It's obvious that companies based in expensive coastal cities will continue to expand inward to lower-cost areas of the country. And it is logical to conclude that employees will follow suit. Technology allows us to easily connect with each other around the world.

My bet is that a portfolio of commercial and multi-family properties in the heartland through real estate crowdfunding will provide me a healthy return. After three years, the portfolio has done well overall: 14 investments have been very positive, three investments have been positive but ho-hum, and one investment has been a turd.

The key is to find the next San Francisco, Seattle, NYC, and D.C.

My favorite platform is CrowdStreet for accredited investors, given CrowdStreet specifically focuses on 18-hour cities, cities where there is emerging growth at lower prices.

My favorite platform for non-accredited investors is Fundrise because they have created diversified eREITs that allow to invest in specific regions to also take advantage of arbitrage opportunities.

Fundrise Real Estate Crowdfunding Properties

Keep A Look Out For Arbitrage Opportunities

There are money-making arbitrage opportunities, large and small, every single day. Take some time out of your week and dedicate at least one hour to figure one out.

My immediate focus now is paying attention to the San Francisco real estate market post-pandemic. The return to big city living is picking up steam, and I want to buy San Francisco rental properties to take advantage of rising values and rising rents.

I've spoken to dozens of employees from from tech companies who recently IPOed. A majority of them will be selling some stock to diversify their wealth.

It is my belief there is a window of opportunity to buy property right now when rates are down, fears of a recession are high, and a flood of money will be looking for a more stable asset. Recognize arbitrage opportunities every day!

For more nuanced personal finance content, join 50,000+ others and sign up for the free Financial Samurai newsletter. Financial Samurai is one of the largest independently-owned personal finance sites that started in 2009. I help people get rich and live the lifestyles they want.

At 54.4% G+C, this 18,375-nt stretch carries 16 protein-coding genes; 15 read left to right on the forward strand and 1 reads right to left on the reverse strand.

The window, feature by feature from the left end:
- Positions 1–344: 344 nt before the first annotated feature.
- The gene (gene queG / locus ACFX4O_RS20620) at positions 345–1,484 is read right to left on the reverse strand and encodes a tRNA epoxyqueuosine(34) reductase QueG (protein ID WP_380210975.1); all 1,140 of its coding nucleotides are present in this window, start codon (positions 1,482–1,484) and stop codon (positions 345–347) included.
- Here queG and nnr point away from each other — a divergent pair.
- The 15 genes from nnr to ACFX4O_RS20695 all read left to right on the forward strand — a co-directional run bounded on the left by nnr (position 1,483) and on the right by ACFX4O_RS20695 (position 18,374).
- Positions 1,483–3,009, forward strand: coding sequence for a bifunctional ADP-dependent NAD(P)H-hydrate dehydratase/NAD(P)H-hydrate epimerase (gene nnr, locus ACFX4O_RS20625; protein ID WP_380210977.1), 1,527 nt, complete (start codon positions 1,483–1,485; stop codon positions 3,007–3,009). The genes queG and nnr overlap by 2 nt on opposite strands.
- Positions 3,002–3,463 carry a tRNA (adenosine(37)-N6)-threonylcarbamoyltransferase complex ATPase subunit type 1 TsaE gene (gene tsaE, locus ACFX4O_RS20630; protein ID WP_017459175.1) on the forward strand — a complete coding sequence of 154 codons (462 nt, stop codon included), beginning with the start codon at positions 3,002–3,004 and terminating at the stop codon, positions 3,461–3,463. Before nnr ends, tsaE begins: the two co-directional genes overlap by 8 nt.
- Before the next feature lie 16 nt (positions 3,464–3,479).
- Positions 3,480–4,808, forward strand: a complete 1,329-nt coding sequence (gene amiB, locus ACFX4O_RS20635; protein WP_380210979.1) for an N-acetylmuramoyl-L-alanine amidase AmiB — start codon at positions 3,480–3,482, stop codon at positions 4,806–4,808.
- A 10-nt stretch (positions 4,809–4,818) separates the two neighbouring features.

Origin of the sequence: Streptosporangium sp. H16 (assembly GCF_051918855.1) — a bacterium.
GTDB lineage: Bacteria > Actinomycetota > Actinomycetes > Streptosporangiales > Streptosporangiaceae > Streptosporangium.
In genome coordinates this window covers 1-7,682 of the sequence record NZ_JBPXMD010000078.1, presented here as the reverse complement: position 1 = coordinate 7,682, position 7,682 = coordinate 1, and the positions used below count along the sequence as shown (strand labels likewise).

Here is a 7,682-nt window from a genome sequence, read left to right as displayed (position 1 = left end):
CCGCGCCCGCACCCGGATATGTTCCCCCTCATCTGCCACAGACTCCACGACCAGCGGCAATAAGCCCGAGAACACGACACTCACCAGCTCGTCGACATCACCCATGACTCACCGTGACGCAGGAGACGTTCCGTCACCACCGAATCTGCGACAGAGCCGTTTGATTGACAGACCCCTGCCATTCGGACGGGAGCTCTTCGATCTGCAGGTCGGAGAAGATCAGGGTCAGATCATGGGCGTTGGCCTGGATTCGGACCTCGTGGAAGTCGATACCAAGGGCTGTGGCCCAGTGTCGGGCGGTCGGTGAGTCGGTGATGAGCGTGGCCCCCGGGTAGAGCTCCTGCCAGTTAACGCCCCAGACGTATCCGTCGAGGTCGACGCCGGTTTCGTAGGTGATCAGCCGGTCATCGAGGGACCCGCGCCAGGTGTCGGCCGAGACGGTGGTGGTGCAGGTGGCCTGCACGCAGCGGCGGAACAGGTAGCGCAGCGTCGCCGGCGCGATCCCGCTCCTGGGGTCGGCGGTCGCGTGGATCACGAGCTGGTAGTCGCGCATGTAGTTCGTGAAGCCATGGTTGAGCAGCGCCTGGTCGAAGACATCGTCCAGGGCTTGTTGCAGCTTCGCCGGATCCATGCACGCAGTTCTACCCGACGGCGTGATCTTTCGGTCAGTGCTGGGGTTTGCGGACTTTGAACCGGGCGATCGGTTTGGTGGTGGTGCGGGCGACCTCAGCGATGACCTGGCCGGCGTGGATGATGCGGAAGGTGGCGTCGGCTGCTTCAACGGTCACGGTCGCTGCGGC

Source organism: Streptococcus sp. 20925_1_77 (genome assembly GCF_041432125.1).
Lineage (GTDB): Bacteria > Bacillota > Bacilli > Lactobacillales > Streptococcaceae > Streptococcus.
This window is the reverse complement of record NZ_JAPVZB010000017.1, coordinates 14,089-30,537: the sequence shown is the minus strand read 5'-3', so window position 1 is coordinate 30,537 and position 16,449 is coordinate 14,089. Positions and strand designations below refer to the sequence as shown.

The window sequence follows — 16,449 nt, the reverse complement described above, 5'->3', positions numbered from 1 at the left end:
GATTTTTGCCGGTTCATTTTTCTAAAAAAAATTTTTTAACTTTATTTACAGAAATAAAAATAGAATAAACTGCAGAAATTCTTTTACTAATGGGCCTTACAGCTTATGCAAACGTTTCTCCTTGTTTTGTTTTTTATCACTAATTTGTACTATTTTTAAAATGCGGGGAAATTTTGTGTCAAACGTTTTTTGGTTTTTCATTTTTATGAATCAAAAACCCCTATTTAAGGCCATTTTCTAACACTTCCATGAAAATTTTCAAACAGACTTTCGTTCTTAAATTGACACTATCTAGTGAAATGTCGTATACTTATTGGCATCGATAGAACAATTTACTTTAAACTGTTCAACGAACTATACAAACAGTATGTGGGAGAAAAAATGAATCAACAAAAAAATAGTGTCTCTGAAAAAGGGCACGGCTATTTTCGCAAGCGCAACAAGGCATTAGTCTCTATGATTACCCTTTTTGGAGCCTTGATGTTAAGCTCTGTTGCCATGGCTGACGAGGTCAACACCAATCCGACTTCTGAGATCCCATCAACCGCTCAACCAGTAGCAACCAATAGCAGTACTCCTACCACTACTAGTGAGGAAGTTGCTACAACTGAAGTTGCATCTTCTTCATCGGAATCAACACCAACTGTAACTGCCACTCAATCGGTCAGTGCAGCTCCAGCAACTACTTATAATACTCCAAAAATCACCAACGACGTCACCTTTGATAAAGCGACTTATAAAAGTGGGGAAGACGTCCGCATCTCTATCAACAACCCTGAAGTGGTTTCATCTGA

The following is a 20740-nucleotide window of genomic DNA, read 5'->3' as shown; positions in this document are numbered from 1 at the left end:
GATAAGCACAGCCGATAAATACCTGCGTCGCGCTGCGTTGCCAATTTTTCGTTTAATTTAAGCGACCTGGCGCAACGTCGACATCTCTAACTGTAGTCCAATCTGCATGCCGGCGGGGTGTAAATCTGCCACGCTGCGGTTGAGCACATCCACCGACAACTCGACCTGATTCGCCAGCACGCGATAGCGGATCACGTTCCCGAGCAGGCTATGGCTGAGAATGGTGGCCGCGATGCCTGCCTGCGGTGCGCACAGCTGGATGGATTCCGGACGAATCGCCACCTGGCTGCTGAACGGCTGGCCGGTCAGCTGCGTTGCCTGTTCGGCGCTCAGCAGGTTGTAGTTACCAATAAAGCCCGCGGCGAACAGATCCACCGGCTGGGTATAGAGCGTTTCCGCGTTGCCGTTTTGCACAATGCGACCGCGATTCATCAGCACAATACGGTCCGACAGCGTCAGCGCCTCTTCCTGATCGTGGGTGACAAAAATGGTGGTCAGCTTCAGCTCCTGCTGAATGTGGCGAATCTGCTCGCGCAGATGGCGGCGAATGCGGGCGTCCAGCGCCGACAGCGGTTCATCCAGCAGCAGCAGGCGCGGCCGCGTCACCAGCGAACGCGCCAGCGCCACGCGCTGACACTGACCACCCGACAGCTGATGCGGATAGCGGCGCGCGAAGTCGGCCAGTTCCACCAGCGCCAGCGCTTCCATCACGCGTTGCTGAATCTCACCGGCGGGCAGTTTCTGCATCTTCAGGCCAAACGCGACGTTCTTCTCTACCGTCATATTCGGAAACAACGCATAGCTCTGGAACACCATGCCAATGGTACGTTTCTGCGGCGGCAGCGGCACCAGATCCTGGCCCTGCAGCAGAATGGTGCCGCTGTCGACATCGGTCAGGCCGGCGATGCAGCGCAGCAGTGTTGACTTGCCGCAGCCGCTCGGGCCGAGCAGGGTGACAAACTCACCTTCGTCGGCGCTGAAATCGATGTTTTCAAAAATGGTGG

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38 thoughts on “The Easiest Way To Make Money: Recognize Arbitrage Opportunities”

  1. From Ghana?how can some of us in Ghana can benefit from arbitrage betting. Since we do not have any bookmakers who have exchanged market to lay bet .Do you have any other means to help us.

  2. Lance Liberstein

    This goes without saying, but I am always looking for extra ways to make money, in E-Commerce, bank bonus opportunities, cash back on credit cards, etc.

    Coming from a Entrepreneurial/ Finance background and having owned many small businesses over the years, when Im not spending time looking for those money making opportunities mentioned above-

    I am looking for ways to save money on my monthly fixed expenses and better allocate my income. For example, I think there is a lot of value in taking one hour to price comparison your cable or internet bill- or any fixed monthly recurring charge. It saves maybe only $20-$30 per month, but X 12 months in the year- thats $240-$360 money saved for an hours time of research and action.

    I notice a lot of my family members and friends, do not think along these lines, and Always try to educate them on it.

    1. ****Added note: Funny story about the candy selling, I did that as well in grade school.

      I would buy a bucket of the cry baby candies in the bodega in the Bronx in my fathers neighborhood (where I went on the weekends) as it was slightly cheaper then my school where I attended in my mothers neighborhood where I lived , and sold them, at a 300% mark up. I would sell lollipops, lemon heads, as well.

  3. I feel like arbitrage is actually how the entire society works lol. I mean you look at the whole ecommerce boom with Shopify and Amazon FBA, these young cats all drop ship from China where the goods cost so little then they sell them online whether thru their own websites or Amazon store places. On a bigger scale, world economies work in this sense just that we’re so busy with our own lives we fail to see it. It’s actually quite simple and does not require much “genius” so to speak to figure out arbitrage opportunities… my mom yesterday bought a $50 voucher at an event and won a 65″ Samsung curved TV which retails for $1400, I posted it this morning and going to be selling it for $1200, there you go simple as that. Of course, my mom had to use her good luck for this haha but we don’t need the TV then might as well profit off of it.